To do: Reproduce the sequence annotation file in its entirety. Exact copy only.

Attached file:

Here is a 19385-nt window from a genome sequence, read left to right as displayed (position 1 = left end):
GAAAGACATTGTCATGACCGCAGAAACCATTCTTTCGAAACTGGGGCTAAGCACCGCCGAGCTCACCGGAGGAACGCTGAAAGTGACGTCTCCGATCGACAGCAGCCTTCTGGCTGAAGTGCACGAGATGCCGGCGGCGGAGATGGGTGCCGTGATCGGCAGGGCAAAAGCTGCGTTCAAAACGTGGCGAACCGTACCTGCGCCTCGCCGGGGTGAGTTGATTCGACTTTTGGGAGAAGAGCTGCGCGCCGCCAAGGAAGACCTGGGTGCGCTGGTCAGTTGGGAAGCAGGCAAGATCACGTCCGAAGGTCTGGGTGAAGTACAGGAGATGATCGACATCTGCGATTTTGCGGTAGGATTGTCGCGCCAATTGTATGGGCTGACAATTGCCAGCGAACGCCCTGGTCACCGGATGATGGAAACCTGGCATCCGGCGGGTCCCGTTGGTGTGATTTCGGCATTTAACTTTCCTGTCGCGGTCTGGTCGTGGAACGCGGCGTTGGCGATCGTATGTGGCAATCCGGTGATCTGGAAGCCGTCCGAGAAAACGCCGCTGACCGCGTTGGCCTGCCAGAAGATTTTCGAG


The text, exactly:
Here is a 19385-nt window from a genome sequence, read left to right as displayed (position 1 = left end):
GAAAGACATTGTCATGACCGCAGAAACCATTCTTTCGAAACTGGGGCTAAGCACCGCCGAGCTCACCGGAGGAACGCTGAAAGTGACGTCTCCGATCGACAGCAGCCTTCTGGCTGAAGTGCACGAGATGCCGGCGGCGGAGATGGGTGCCGTGATCGGCAGGGCAAAAGCTGCGTTCAAAACGTGGCGAACCGTACCTGCGCCTCGCCGGGGTGAGTTGATTCGACTTTTGGGAGAAGAGCTGCGCGCCGCCAAGGAAGACCTGGGTGCGCTGGTCAGTTGGGAAGCAGGCAAGATCACGTCCGAAGGTCTGGGTGAAGTACAGGAGATGATCGACATCTGCGATTTTGCGGTAGGATTGTCGCGCCAATTGTATGGGCTGACAATTGCCAGCGAACGCCCTGGTCACCGGATGATGGAAACCTGGCATCCGGCGGGTCCCGTTGGTGTGATTTCGGCATTTAACTTTCCTGTCGCGGTCTGGTCGTGGAACGCGGCGTTGGCGATCGTATGTGGCAATCCGGTGATCTGGAAGCCGTCCGAGAAAACGCCGCTGACCGCGTTGGCCTGCCAGAAGATTTTCGAG